Xinova, founded in October 2015, is a Seattle-based company which rents out brainpower to solve problems.
Previously known as Intellectual Ventures Invention Development Fund, Xinova's massive invention network of thousands of innovators range from molecular biologists to metallurgists to home decorators to polymer chemists.
Some of Xinova's clients include the likes of PepsiCo, CoffeeFlour, Robotic VISION Technologies, Eden Research, AkzoNobel and so on.
Meet the "innovation-sharing" company, Xinova
Xinova's profitability, funding and revenue
Xinova isn't profitable as yet, but has 30 customers so far, and "10s of millions" in revenue, according to banking veteran and CEO Thomas Kang. Xinova, which is backed by Invention Development Fund investors, is now looking to raise $50 million in subsequent funding rounds.
How does Xinova work?
Here's how Xinova works.
Xinova's clients pose problems they want solutions to.
Xinova turns these problems into "request(s) for invention", and shares the document online with its innovators' network.
Xinova then picks the best solutions and presents them to their client.
When an inventor's idea is selected, Xinova pays him/her upfront, patents the idea, and works out a profit-sharing arrangement with the inventor.
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Xinova is bound to be a success, says executive VP
"We're seeing it every day. I travel in an Uber…ride-sharing. I'm staying in an Airbnb…home-sharing. We like to think of this as innovation-sharing," said Xinova's Executive Vice President Paul Levins, who is confident of Xinova's success.
Separation from IVIDF
Why the separation from Inventor's Development Fund?
Xinova's precursor, the Invention Development Fund, was founded by ex-Microsoft executive Nathan Myrhold in 2008 for his company Intellectual Ventures (IV).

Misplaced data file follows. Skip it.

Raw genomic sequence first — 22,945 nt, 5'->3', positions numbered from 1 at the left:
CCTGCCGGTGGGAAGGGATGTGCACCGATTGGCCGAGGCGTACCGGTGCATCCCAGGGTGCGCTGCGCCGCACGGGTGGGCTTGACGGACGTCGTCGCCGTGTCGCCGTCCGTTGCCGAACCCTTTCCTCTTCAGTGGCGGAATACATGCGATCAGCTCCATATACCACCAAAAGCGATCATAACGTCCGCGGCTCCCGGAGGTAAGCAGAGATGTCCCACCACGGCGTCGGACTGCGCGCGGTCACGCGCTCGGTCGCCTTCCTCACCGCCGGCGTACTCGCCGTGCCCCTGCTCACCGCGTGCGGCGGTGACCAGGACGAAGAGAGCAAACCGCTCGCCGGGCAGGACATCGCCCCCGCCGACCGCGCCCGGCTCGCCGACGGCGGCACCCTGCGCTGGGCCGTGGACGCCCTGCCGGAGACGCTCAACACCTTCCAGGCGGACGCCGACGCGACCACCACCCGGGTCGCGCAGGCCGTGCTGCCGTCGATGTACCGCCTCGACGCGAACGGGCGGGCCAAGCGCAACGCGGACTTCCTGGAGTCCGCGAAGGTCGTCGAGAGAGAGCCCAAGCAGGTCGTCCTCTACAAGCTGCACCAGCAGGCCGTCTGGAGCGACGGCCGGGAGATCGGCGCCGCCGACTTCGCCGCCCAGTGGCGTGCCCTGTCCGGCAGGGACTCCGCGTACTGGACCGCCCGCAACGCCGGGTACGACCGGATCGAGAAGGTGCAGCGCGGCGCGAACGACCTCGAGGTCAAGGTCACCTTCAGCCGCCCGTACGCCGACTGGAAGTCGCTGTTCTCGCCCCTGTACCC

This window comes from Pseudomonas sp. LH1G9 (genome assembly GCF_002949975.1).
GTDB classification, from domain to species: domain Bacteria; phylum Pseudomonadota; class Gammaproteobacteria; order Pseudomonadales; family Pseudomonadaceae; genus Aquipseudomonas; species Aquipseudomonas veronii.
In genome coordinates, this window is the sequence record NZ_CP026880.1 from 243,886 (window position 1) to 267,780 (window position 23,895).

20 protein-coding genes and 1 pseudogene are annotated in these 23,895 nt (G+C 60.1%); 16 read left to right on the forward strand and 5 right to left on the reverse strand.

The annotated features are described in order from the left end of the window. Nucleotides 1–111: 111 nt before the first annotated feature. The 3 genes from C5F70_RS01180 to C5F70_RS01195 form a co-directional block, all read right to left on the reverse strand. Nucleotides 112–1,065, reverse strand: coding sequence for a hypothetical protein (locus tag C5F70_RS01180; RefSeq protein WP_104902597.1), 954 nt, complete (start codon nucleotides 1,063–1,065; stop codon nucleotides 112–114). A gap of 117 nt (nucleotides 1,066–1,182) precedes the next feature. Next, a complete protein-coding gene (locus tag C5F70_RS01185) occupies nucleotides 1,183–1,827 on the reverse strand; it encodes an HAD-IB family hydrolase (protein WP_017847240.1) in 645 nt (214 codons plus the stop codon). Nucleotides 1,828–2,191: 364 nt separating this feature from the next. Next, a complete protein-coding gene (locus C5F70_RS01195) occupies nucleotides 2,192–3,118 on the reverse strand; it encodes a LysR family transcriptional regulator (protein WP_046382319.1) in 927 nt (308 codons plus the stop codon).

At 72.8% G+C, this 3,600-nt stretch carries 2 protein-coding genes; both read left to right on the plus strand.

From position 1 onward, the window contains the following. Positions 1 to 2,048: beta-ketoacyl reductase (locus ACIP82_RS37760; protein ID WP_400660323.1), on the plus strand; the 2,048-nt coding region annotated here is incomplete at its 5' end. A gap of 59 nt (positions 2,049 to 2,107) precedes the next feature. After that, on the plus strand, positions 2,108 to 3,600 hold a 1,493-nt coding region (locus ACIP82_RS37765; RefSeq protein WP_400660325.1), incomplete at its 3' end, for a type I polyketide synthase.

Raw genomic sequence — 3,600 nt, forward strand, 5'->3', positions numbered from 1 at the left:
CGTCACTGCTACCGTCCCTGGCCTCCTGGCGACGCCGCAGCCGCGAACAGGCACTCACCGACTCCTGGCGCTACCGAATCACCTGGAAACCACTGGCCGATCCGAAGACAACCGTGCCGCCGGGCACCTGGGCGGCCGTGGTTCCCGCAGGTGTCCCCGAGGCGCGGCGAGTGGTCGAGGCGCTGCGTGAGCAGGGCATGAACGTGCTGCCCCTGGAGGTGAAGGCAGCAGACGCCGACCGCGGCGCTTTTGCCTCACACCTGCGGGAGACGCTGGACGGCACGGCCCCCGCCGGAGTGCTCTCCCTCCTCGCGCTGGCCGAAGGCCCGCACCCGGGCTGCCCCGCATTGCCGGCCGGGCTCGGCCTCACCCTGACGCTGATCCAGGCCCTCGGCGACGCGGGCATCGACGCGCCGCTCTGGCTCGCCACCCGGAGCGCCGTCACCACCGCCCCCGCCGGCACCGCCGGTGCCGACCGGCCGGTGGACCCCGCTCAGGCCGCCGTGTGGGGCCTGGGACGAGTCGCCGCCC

Xinova, which will still collect patents, aims to make its money from its inventor network, not lawsuits.
How Xinova's model is different from IV
"It [Xinova] shifts the core competency away from the lawyers and back to the inventors," said patent attorney Jeffrey Schox, emphasizing the fundamental difference between Intellectual Ventures Invention Development Fund and Xinova.
Some of Xinova's successful projects
Among its several ongoing projects, Xinova has found hundreds of solutions (undisclosed details) for beverage and snacks giant PepsiCo.
Xinova provided a solution to prevent the accumulation of dags (deposits of of dirt, dung and hair) on animals, for Meat and Livestock Australia, a public research authority.
It provided a storage tank solution for corrosive gas for a Chinese energy company (name undisclosed).
Xinova "unrivaled", says PepsiCo executive
"They [Xinova] are unrivaled in their ability to conceptualize non-obvious solutions," said John McIntyre, the head of research and development for PepsiCo's global snacks business.